KIMBALL — For many, Friday the 13th is considered a day of bad luck. For several grocery stores in the area, it marked the start of their busiest stretch of work serving their customers.
That Friday was the day Gov. Kristi Noem declared a state of emergency over the COVID-19 outbreak and asked schools statewide to close down.
“When they announced that there wouldn't be school that next week, I think we just had parents, purchasing food items for their children to eat during the next week,” said Natalie Briggs, who co-owns Ron’s Market grocery stores in four towns with her husband Jeff.
“Being stuck at home with the kids, they're eating more since they won't be having school lunches for a while,” Briggs said.
“Madness,” is how Michelle Soulek, who co-owns Michelle’s Market in Kimball with her husband Joe, has described the last 10 days.
“We'd usually get about 140 customers a day. It's over the 200 mark now,” she said. “For the past week, it's been unreal. There's a couple of nights that we just, as soon as we locked the doors, we did nothing. We just needed to wind down, and it's just nonstop.”
With several towns across the state practically shut down to help reduce the spread of coronavirus, local store owners are trying to be more stringent than ever in cleanliness while still being able to provide groceries and other supplies to their customers.
The Springs Food Market in Wessington Springs closed its store to foot traffic and limited its services to curbside pick up or delivery. A move the store decided to do as a means of being proactive to help reduce the spread of the virus.
“We decided it on our own that this is what we were going to do,” said Ryan Jensen, co-owner of the Springs Food Market. “You know there is a city-wide ordinance, but we would not have to be shut down if we didn't want to be. We could only allow 10 people if we wanted to, but we just decided to shut it off to the public at this point so we can help stop the spread of the virus.”
It's a move Jensen said the town supports. He co-owns the store with his sister Lisa Younie.
“Our city has stood behind us, but also our customers and community have stood behind us,” Jensen said. “I talked to one city councilman, and they kind of used us as an example of what we were doing (to limit the chance of spread).”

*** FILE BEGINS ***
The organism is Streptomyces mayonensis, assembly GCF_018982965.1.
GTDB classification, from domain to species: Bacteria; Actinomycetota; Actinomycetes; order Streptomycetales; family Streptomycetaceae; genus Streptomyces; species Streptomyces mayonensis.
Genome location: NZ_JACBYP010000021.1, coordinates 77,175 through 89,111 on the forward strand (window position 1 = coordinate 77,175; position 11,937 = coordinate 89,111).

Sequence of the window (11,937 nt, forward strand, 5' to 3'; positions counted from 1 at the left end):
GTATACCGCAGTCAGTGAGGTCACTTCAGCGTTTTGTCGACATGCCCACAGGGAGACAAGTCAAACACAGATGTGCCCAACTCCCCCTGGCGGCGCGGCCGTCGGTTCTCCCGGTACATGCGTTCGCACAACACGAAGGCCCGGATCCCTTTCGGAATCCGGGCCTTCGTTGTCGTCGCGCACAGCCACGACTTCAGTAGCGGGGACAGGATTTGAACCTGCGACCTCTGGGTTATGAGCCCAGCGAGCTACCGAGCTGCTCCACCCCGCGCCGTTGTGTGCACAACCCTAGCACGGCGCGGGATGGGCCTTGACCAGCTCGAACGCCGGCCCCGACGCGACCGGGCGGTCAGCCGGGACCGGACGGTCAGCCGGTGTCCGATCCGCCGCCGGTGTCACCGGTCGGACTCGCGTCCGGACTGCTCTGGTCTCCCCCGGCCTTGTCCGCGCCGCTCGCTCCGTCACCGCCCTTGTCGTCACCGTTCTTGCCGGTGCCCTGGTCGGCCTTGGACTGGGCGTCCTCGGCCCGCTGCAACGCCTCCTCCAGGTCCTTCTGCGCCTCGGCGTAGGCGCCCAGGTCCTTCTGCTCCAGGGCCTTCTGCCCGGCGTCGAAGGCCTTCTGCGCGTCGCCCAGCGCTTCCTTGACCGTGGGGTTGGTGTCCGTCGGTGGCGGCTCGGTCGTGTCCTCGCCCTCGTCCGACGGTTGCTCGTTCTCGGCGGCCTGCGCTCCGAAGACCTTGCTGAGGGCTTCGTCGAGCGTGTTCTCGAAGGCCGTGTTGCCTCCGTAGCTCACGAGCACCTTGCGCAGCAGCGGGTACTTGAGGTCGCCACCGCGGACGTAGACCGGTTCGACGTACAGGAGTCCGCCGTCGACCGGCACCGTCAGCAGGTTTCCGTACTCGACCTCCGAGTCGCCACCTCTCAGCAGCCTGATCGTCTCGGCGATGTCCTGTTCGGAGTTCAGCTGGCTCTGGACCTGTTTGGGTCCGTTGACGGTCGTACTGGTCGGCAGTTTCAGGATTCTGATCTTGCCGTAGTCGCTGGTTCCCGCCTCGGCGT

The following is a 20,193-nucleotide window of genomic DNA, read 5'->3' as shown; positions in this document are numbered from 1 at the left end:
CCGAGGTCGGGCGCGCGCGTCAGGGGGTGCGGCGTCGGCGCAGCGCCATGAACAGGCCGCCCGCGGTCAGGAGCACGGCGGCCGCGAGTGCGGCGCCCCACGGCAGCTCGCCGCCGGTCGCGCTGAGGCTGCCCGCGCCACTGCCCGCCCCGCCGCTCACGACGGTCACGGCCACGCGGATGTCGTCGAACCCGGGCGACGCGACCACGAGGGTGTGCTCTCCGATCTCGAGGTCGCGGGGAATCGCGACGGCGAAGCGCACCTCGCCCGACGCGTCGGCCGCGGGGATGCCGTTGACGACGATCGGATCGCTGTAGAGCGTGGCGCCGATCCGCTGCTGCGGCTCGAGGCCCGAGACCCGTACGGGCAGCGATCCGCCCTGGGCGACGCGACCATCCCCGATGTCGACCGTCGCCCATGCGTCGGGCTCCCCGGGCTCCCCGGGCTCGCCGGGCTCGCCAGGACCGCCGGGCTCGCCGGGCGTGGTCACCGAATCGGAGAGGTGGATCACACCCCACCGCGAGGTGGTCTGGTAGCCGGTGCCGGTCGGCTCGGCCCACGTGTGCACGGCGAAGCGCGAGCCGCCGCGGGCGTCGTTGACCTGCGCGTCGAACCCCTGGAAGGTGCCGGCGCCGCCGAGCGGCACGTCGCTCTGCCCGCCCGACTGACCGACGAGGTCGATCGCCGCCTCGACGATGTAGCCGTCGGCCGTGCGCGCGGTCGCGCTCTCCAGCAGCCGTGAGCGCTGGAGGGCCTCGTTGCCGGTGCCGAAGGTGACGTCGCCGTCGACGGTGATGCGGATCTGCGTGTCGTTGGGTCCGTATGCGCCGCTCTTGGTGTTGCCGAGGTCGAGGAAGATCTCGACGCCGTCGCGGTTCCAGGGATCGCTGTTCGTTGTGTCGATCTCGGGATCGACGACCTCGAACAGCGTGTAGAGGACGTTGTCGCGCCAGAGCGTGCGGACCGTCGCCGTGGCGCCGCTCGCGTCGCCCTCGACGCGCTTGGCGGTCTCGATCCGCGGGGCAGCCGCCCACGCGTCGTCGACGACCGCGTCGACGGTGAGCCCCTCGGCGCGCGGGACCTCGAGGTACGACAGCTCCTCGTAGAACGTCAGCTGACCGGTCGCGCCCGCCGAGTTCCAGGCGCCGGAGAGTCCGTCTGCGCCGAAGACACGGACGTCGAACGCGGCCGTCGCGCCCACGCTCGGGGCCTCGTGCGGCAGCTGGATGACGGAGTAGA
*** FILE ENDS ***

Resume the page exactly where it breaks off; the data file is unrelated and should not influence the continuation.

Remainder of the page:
In Kimball, Soulek and her three employees are stressing cleanliness with sanitizing counter-tops, hand sanitizing and wiping down carts as much as possible.
The Ron’s Market stores — located in Plankinton, White Lake, Stickney and Tripp — have seen an increase in deliveries to senior customers and they are offering curbside orders for those wanting to limit their contact in public.
Ginny Banek, owner of the Prairie View Assisted Living Center in Kimball, said the deliveries of groceries have helped protect her residents as their facility has been on lockdown since March 11.
Some stores in bigger towns, such as Sioux Falls and Mitchell, have seen stores run out of supplies. Briggs, Soulek and Jensen are working hard to stay stocked up for their customers.
“We're only able to receive so many items. So we're limited. So when people are buying, more, it makes our shelves a little less and then we're not able to restock everything as we normally would,” Jensen said. “So it's probably going to take us a little bit longer in order to get things getting stocked back up, but, we'll do it and we'll make it through it.”
Soulek had to put a limit on toilet paper, flour and potatoes. While Briggs and Jensen noted they’ve only put limits on toilet paper so far.
“We haven't had any customers that really bought more than what we thought was a good limit amount,” Briggs said. “Mostly everybody is just picking up what they need to get by for their families.”
While groceries stores regularly are busy at holiday times, they don’t usually stay this busy for this long. The owners all gave praise to the hard work of their staff during this busy time.
“We have an awesome team that helps us get through every day and we just can't thank them enough,” Briggs said. “We have some great customers in our small towns and we just try to do our best for them every day.”
As people are still encouraged to limit their contact with others, Briggs, Soulek and Jensen reiterated they’re doing all they can to be available to their customers.
“We will be here for all of our customers until this is done and after that. We'll get through it together,” Jensen said. “You know, it’s a statewide ordeal. So we will definitely get through it all together.”